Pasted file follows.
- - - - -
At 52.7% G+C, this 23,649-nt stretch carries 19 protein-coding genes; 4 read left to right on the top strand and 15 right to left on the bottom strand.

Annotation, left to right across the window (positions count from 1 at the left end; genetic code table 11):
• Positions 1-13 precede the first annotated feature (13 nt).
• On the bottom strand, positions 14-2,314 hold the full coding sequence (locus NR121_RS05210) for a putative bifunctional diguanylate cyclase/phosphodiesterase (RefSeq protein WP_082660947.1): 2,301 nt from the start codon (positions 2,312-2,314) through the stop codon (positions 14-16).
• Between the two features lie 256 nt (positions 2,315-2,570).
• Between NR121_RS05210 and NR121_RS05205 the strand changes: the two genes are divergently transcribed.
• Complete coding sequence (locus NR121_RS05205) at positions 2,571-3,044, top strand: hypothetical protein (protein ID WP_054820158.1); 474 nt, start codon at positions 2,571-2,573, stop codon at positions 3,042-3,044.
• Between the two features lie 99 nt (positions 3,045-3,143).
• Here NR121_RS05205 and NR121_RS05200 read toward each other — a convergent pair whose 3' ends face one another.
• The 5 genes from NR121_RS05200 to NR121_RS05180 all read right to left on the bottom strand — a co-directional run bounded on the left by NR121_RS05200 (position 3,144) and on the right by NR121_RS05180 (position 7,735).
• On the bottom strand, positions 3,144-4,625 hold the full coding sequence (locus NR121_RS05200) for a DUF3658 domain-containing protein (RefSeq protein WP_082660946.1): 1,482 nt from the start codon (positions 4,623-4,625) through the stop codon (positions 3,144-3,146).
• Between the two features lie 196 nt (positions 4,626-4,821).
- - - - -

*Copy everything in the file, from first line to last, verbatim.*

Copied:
At 52.7% G+C, this 23,649-nt stretch carries 19 protein-coding genes; 4 read left to right on the top strand and 15 right to left on the bottom strand.

Annotation, left to right across the window (positions count from 1 at the left end; genetic code table 11):
• Positions 1-13 precede the first annotated feature (13 nt).
• On the bottom strand, positions 14-2,314 hold the full coding sequence (locus NR121_RS05210) for a putative bifunctional diguanylate cyclase/phosphodiesterase (RefSeq protein WP_082660947.1): 2,301 nt from the start codon (positions 2,312-2,314) through the stop codon (positions 14-16).
• Between the two features lie 256 nt (positions 2,315-2,570).
• Between NR121_RS05210 and NR121_RS05205 the strand changes: the two genes are divergently transcribed.
• Complete coding sequence (locus NR121_RS05205) at positions 2,571-3,044, top strand: hypothetical protein (protein ID WP_054820158.1); 474 nt, start codon at positions 2,571-2,573, stop codon at positions 3,042-3,044.
• Between the two features lie 99 nt (positions 3,045-3,143).
• Here NR121_RS05205 and NR121_RS05200 read toward each other — a convergent pair whose 3' ends face one another.
• The 5 genes from NR121_RS05200 to NR121_RS05180 all read right to left on the bottom strand — a co-directional run bounded on the left by NR121_RS05200 (position 3,144) and on the right by NR121_RS05180 (position 7,735).
• On the bottom strand, positions 3,144-4,625 hold the full coding sequence (locus NR121_RS05200) for a DUF3658 domain-containing protein (RefSeq protein WP_082660946.1): 1,482 nt from the start codon (positions 4,623-4,625) through the stop codon (positions 3,144-3,146).
• Between the two features lie 196 nt (positions 4,626-4,821).